Mark Waid’s two-part Spider-Man/Daredevil team-up/crossover story wraps up in issue #8 of his acclaimed Daredevil series.

If you missed part one in Amazing Spider-Man #677, here’s what happened:  Spider-Man, looking to rebound from his recent break-up with Carlie Cooper, tried to sleep with former friend-with-benefits and known thief Black Cat again.  Black Cat rejected him and was arrested shortly after returning home, with evidence planted to make it look as though Spider-Man was behind the arrest.  Meanwhile, an advanced hologram projector was stolen from Horizon Labs with security footage altered to make it look as though Black Cat stole the device.  Spider-Man, knowing that the Black Cat was with him at the time stamped on the security vid, sought the help of Daredevil (aka attorney Matt Murdock) to help him get to the bottom of things and clear the Cat’s name.  Black Cat, however, escaped custody and, at the end of the issue, looked to have gone totally bad as she attacked Spider-Man and Daredevil.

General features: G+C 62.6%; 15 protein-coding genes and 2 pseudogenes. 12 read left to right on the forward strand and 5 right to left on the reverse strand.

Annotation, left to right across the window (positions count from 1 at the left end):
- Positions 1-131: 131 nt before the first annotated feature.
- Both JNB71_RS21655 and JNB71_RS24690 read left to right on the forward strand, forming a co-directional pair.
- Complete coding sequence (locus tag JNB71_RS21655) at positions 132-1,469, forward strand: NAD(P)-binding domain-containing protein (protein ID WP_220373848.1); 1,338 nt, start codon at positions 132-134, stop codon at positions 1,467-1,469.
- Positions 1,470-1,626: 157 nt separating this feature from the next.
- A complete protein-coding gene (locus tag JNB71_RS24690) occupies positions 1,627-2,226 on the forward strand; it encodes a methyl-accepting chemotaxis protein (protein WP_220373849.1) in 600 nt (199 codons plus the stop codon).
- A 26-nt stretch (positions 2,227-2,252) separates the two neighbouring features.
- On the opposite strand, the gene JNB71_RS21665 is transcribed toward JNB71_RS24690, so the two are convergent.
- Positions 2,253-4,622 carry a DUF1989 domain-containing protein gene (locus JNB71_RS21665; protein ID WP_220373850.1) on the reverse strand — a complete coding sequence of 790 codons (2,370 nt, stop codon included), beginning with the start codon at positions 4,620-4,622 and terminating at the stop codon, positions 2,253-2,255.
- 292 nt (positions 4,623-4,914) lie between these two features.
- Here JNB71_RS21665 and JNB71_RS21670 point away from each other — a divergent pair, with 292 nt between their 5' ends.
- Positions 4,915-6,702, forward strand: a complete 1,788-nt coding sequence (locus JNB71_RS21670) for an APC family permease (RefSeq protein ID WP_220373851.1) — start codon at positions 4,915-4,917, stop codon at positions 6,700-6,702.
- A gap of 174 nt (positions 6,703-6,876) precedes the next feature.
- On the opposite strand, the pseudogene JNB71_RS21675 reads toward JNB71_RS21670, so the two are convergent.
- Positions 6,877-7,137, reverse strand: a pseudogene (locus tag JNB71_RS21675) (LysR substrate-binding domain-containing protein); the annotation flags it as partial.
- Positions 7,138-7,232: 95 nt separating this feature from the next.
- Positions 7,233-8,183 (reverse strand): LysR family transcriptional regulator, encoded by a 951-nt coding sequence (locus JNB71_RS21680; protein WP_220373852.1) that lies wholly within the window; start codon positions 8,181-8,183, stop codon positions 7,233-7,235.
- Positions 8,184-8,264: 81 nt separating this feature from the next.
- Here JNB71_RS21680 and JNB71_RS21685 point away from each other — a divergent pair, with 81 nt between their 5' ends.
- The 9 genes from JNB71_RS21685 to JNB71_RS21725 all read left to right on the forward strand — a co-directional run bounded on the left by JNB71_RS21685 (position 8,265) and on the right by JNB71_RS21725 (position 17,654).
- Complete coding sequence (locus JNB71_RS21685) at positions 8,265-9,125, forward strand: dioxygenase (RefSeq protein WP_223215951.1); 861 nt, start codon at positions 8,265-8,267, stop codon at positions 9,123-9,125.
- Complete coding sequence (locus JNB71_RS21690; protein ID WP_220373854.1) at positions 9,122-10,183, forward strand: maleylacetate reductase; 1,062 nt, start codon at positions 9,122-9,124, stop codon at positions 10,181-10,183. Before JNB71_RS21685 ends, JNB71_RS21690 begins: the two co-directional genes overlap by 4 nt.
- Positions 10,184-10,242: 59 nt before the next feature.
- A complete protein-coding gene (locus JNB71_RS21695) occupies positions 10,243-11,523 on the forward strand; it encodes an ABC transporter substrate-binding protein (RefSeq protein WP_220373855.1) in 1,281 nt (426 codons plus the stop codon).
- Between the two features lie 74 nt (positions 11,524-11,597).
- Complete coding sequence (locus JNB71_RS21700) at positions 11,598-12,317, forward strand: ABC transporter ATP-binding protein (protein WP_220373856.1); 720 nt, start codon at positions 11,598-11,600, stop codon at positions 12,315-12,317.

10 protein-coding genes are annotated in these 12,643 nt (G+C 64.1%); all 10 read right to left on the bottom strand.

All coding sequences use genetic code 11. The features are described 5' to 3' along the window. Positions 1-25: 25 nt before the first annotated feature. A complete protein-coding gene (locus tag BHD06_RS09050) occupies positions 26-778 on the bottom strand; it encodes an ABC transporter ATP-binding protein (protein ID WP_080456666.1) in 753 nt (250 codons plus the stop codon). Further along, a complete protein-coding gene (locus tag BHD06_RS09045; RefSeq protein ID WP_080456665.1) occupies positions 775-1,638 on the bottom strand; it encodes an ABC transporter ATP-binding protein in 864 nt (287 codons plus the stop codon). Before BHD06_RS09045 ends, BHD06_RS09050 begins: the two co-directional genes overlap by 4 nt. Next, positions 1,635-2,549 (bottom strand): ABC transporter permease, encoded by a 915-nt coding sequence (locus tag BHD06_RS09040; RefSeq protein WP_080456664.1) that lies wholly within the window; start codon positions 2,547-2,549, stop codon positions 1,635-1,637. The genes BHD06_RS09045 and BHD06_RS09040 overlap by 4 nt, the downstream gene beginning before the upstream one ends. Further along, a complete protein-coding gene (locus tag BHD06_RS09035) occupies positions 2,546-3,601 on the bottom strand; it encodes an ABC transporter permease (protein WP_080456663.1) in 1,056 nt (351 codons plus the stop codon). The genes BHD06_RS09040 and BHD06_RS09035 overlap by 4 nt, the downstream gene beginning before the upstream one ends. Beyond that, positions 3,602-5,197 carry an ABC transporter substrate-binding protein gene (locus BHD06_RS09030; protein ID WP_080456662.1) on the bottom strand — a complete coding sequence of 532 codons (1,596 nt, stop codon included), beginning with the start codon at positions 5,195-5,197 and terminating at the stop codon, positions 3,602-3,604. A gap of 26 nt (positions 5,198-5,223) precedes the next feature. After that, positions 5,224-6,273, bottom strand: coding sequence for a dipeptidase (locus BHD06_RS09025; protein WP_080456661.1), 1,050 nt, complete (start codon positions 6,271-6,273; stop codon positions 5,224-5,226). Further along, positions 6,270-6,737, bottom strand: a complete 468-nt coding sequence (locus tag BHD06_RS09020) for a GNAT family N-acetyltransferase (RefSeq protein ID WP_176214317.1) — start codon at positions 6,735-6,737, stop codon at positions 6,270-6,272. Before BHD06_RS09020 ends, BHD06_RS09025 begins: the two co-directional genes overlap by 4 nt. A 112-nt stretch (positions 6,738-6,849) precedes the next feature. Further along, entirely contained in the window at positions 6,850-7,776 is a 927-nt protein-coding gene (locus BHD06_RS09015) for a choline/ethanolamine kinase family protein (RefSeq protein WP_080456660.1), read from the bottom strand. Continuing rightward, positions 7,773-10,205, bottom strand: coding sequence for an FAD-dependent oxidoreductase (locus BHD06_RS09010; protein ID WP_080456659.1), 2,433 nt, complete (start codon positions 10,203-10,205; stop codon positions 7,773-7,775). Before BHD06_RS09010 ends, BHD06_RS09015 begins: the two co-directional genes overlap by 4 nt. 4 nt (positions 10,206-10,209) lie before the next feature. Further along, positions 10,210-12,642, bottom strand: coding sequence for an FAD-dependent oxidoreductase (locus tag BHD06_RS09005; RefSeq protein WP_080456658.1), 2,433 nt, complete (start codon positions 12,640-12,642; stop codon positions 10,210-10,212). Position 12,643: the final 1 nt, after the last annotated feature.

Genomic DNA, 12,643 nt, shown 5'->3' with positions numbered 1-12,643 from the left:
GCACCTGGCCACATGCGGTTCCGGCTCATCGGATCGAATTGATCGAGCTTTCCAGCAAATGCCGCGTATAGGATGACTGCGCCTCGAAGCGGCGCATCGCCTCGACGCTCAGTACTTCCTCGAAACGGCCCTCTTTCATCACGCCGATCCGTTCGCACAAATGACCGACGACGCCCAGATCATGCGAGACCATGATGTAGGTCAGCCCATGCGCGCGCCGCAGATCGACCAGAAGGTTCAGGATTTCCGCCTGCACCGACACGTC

See what happens when you miss part of a story?  Shame on you.

Anyways, Waid shifts seemlessly from Spidey’s perspective to Daredevil’s for part two of “Devil and the Details,” which really adds an extra layer of depth.  Stories with multiple main characters are a dime a dozen, but stories told through multiple character’s perspectives are few and far between — and always welcome, as far as I’m concerned.